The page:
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Europe Edition: Yemen, Rotterdam, Emmanuel Macron: Your Thursday Briefing

There was new fallout from his off-the-cuff comments on violence in Charlottesville, Va. A group of U.N. experts condemned his reaction, saying it could set a precedent elsewhere. And groups of rabbis said they would boycott conference calls with Mr. Trump.

His latest speech had a more measured tone. (The video above compares the president’s tone in scripted and unscripted speeches.)

Our columnist looks at growing worries that Mr. Trump’s attacks on the news media could incite violence. Meanwhile, The Wall Street Journal is under scrutiny after its top editor demanded changes to how the president was covered.



Credit RTL, via Associated Press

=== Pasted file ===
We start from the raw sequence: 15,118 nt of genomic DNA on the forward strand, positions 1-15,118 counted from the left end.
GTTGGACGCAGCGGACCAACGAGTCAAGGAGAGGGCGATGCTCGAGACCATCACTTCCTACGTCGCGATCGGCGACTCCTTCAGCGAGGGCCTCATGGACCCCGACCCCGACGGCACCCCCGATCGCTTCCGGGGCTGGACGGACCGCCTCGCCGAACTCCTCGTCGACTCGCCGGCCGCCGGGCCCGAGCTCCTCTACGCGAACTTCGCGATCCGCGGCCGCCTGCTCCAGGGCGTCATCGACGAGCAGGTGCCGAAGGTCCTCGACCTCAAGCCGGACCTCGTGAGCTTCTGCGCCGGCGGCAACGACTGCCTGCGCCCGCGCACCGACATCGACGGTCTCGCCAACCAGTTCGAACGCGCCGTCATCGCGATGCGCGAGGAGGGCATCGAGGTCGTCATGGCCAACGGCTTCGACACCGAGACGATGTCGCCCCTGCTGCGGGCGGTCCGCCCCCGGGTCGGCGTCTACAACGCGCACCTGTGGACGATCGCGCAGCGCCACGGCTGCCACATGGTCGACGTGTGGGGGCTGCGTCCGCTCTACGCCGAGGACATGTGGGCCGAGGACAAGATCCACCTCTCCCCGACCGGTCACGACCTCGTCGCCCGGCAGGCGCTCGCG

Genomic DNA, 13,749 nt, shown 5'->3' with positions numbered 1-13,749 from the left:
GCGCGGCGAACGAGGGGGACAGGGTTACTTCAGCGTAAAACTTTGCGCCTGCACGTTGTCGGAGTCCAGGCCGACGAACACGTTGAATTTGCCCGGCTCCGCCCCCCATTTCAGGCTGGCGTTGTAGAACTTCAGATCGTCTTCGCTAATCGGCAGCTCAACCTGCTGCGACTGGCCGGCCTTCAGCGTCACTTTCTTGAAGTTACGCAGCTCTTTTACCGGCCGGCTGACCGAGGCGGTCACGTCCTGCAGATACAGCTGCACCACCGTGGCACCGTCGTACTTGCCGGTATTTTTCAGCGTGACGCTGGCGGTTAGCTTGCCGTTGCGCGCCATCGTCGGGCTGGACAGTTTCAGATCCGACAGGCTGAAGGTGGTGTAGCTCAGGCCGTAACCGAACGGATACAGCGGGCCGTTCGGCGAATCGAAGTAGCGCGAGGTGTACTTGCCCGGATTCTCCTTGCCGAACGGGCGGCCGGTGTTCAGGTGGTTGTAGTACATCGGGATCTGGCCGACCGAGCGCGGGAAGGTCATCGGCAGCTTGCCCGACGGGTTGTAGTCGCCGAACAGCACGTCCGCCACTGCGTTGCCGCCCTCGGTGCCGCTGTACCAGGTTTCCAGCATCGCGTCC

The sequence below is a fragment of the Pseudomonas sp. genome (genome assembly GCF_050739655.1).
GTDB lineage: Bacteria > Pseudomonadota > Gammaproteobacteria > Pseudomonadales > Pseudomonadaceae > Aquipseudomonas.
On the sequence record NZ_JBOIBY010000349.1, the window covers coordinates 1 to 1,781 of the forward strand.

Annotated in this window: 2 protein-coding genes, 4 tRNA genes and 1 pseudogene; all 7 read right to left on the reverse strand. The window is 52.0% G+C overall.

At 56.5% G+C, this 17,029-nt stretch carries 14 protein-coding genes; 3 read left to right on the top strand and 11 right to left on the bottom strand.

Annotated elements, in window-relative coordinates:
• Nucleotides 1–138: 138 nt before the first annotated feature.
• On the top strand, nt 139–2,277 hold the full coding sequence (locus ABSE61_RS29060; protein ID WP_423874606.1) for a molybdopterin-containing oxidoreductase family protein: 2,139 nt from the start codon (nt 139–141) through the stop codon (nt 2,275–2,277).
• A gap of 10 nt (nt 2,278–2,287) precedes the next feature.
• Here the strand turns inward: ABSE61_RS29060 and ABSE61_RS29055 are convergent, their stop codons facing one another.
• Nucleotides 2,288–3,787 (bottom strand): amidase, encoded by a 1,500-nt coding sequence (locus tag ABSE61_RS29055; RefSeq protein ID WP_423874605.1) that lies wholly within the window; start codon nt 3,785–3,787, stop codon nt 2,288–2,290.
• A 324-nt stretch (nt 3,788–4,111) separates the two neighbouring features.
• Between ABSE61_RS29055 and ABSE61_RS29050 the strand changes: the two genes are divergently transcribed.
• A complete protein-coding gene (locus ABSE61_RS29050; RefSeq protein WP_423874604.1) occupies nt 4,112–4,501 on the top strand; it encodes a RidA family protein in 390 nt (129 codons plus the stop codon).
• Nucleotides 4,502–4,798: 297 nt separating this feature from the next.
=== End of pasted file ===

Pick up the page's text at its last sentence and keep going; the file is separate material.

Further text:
• In the Dutch city of Rotterdam, a warning from the Spanish police over a security threat led to the cancellation of a concert by the Californian band Allah-Las.

There was some confusion over the detention of the driver of a Spanish van, above, which was loaded with gas canisters, near the concert venue.

The police cautioned drawing links to the attacks in Spain last week, when a terrorist cell killed 15 people. Gas canisters had played a central part in what appears to have been its original, wider plot, which was thwarted by an accidental explosion.

Our correspondents there explored the life of Abdelbaki Essati, the shadowy imam who the Spanish authorities say they believe was at the center of that cell.



Credit The New York Times

• Yesterday, we looked at the effects of climate change on Italian winemaking. Today, we look at how it has made Alaska’s permafrost no longer permanent.

By 2050, much of this frozen ground, a storehouse of ancient carbon, could melt. And as microbes process the vast quantities of formerly frozen organic matter, more warming gases will be released.

Separately, researchers found that Exxon Mobil “misled the public” about climate change even as its own scientists were recognizing greenhouse gas emissions as a risk to the planet.



Credit Adria Malcolm for The New York Times

By some counts, more people in the U.S. speak Spanish than in Spain — over 50 million.